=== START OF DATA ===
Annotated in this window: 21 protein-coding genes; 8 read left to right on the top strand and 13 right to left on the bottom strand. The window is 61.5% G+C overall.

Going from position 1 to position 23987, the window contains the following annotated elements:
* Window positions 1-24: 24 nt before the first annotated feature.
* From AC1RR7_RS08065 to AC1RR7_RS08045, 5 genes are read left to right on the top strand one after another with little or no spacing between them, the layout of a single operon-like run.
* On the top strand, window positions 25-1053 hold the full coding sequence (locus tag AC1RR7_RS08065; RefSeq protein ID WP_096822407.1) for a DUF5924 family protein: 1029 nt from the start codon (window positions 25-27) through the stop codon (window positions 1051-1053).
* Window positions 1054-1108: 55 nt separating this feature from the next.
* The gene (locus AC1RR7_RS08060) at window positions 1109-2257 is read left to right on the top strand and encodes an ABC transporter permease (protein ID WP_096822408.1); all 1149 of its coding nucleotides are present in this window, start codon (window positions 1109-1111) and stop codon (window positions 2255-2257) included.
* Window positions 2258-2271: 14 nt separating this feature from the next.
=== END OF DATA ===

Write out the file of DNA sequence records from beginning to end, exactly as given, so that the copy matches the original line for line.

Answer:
Annotated in this window: 21 protein-coding genes; 8 read left to right on the top strand and 13 right to left on the bottom strand. The window is 61.5% G+C overall.

Going from position 1 to position 23987, the window contains the following annotated elements:
* Window positions 1-24: 24 nt before the first annotated feature.
* From AC1RR7_RS08065 to AC1RR7_RS08045, 5 genes are read left to right on the top strand one after another with little or no spacing between them, the layout of a single operon-like run.
* On the top strand, window positions 25-1053 hold the full coding sequence (locus tag AC1RR7_RS08065; RefSeq protein ID WP_096822407.1) for a DUF5924 family protein: 1029 nt from the start codon (window positions 25-27) through the stop codon (window positions 1051-1053).
* Window positions 1054-1108: 55 nt separating this feature from the next.
* The gene (locus AC1RR7_RS08060) at window positions 1109-2257 is read left to right on the top strand and encodes an ABC transporter permease (protein ID WP_096822408.1); all 1149 of its coding nucleotides are present in this window, start codon (window positions 1109-1111) and stop codon (window positions 2255-2257) included.
* Window positions 2258-2271: 14 nt separating this feature from the next.